China's Wings: War, Intrigue, Romance, and Adventure in the Middle Kingdom During the Golden Age of Flight (Hardcover)
From the acclaimed author of Enduring Patagonia comes a dazzling tale of aerial adventure set against the roiling backdrop of war in Asia. The incredible real-life saga of the flying band of brothers who opened the skies over China in the years leading up to World War II—and boldly safeguarded them during that conflict—China’s Wings is one of the most exhilarating untold chapters in the annals of flight.
At the center of the maelstrom is the book’s courtly, laconic protagonist, American aviation executive William Langhorne Bond. In search of adventure, he arrives in Nationalist China in 1931, charged with turning around the turbulent nation’s flagging airline business, the China National Aviation Corporation (CNAC). The mission will take him to the wild and lawless frontiers of commercial aviation: into cockpits with daredevil pilots flying—sometimes literally—on a wing and a prayer; into the dangerous maze of Chinese politics, where scheming warlords and volatile military officers jockey for advantage; and into the boardrooms, backrooms, and corridors of power inhabited by such outsized figures as Generalissimo and Madame Chiang Kai-shek; President Franklin Delano Roosevelt; foreign minister T. V. Soong; Generals Arnold, Stilwell, and Marshall; and legendary Pan American Airways founder Juan Trippe.
With the outbreak of full-scale war in 1941, Bond and CNAC are transformed from uneasy spectators to active participants in the struggle against Axis imperialism. Drawing on meticulous research, primary sources, and extensive personal interviews with participants, Gregory Crouch offers harrowing accounts of brutal bombing runs and heroic evacuations, as the fight to keep one airline flying becomes part of the larger struggle for China’s survival. He plunges us into a world of perilous night flights, emergency water landings, and the constant threat of predatory Japanese warplanes. When Japanese forces capture Burma and blockade China’s only overland supply route, Bond and his pilots must battle shortages of airplanes, personnel, and spare parts to airlift supplies over an untried five-hundred-mile-long aerial gauntlet high above the Himalayas—the infamous “Hump”—pioneering one of the most celebrated endeavors in aviation history.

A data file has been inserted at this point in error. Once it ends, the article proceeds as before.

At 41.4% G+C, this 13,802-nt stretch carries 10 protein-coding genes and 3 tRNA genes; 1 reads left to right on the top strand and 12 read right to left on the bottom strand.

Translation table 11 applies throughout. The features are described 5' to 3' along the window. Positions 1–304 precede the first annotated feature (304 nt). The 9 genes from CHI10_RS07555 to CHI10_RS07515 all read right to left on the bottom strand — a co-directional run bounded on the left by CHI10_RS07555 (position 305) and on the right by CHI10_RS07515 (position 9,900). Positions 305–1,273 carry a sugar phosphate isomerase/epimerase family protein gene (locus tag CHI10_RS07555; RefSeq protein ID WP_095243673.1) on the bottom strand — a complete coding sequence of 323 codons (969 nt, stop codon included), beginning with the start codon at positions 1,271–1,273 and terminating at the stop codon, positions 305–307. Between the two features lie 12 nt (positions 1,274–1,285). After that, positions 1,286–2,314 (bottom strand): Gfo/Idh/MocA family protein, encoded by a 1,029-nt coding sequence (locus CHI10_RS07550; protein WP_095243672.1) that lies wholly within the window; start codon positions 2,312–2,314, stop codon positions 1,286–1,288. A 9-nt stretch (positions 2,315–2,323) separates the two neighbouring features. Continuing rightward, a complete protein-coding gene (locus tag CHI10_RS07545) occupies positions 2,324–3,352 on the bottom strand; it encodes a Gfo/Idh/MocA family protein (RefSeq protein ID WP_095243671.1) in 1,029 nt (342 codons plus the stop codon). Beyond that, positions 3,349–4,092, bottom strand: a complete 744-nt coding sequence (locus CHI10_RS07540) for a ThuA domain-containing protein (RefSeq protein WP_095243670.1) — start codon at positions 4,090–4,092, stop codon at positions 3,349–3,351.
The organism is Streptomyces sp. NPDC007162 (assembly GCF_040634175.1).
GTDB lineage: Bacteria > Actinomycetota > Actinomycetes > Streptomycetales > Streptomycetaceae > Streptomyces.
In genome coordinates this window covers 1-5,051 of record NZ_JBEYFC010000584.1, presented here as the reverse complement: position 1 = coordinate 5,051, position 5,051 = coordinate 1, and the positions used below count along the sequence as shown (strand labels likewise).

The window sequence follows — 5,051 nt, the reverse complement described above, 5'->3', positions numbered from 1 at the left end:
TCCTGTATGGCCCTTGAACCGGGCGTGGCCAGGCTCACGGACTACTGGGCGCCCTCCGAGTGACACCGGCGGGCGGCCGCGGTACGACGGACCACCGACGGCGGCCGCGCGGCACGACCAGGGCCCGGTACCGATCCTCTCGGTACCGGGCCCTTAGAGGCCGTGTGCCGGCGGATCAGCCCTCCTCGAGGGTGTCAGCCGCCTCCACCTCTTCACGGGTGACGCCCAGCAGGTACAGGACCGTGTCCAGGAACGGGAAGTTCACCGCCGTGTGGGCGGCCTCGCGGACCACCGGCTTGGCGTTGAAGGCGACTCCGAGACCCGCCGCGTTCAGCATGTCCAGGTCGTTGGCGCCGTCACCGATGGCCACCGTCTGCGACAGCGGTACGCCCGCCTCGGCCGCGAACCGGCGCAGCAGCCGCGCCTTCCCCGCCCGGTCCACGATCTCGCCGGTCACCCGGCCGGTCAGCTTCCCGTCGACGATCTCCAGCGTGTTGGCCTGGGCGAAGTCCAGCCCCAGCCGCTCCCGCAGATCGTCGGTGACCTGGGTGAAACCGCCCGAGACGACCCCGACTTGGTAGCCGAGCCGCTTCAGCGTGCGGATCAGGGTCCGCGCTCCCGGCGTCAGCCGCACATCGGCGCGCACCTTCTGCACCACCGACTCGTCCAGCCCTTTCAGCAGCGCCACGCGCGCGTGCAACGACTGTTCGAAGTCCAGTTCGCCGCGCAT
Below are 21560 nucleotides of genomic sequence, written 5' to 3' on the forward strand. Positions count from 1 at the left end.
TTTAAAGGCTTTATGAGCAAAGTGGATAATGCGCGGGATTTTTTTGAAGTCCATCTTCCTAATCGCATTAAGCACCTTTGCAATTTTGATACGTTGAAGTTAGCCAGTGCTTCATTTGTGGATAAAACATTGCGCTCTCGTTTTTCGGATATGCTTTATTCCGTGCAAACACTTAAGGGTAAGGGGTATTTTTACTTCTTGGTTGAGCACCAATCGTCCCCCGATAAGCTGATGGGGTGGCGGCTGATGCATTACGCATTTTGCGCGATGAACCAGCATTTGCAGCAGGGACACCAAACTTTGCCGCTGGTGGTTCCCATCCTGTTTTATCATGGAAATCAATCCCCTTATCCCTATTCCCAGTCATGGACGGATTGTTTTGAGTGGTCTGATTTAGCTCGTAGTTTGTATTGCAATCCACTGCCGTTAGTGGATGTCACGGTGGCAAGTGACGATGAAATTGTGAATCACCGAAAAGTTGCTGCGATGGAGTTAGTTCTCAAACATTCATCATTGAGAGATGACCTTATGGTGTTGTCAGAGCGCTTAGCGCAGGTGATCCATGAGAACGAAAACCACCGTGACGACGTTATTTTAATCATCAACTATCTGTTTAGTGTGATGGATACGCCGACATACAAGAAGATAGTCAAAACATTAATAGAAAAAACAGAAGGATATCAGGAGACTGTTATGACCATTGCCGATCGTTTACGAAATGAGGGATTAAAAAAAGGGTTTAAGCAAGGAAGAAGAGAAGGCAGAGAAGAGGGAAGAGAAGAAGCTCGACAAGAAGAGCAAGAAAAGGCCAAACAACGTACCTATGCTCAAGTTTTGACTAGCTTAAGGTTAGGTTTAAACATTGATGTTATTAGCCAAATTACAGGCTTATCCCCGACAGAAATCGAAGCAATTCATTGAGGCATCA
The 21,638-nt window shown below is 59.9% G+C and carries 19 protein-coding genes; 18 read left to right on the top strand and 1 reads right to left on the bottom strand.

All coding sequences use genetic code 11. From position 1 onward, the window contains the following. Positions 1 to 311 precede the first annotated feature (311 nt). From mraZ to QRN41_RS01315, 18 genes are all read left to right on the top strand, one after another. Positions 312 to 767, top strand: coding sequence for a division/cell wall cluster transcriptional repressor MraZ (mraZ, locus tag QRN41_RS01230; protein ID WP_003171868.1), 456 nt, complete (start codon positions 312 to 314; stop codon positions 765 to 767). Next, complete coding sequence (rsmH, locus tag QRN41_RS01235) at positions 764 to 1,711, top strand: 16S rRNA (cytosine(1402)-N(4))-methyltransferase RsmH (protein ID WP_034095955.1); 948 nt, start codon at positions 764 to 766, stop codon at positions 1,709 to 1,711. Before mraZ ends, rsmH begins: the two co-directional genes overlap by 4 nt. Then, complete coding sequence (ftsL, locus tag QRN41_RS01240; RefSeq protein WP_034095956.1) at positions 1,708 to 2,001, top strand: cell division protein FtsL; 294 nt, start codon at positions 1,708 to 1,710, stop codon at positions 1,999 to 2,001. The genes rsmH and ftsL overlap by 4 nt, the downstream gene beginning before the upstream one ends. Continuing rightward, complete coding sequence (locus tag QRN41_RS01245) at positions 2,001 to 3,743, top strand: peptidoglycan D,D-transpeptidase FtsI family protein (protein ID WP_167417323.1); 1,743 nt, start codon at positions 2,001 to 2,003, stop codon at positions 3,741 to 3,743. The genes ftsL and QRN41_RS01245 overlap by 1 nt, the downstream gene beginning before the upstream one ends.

A hero’s-eye view of history in the grand tradition of Lynne Olson’s Citizens of London, China’s Wings takes readers on a mesmerizing journey to a time and place that reshaped the modern world.
About the Author
Gregory Crouch grew up in Goleta, California, where he now lives with his wife, DeAnne, and their son, Ryan. He has made more than a dozen climbing expeditions on four continents, most notably in Alaska and Patagonia, and his work has appeared in National Geographic, Islands, Backpacker, Climbing, and Rock & Ice.
"From the Hardcover edition."
Advance praise for China’s Wings
“Too many people think the war in the Pacific began with Japan’s sudden strike on Hawaii, launched seemingly out of nowhere. Crouch’s vividly written book explains how America’s business interests in 1930s China set it on the path to Pearl Harbor. This is the rousing story of the enterprising Pan Am pilots who built a frontier airline and went on to become aviation heroes, flying over the Himalayas, helping save China, and thereby transforming the world.”—James D. Hornfischer, New York Times bestselling author of The Last Stand of the Tin Can Sailors and Neptune’s Inferno
“Dramatically rendered.”—Kirkus Reviews
“In China’s Wings, Gregory Crouch recalls the remarkable encounter between an ancient civilization and the most modern technology in the world, as intrepid Americans and their Chinese partners struggled to establish a sophisticated air network over a vast land that barely knew electricity. This gripping book will transport you to a fascinating lost time.”—James Bradley, #1 New York Times bestselling author of Flags of Our Fathers and The Imperial Cruise
“West Point grad Crouch brings us a story that’s part adventure, part unearthed history [and] not just for history buffs.”—Library Journal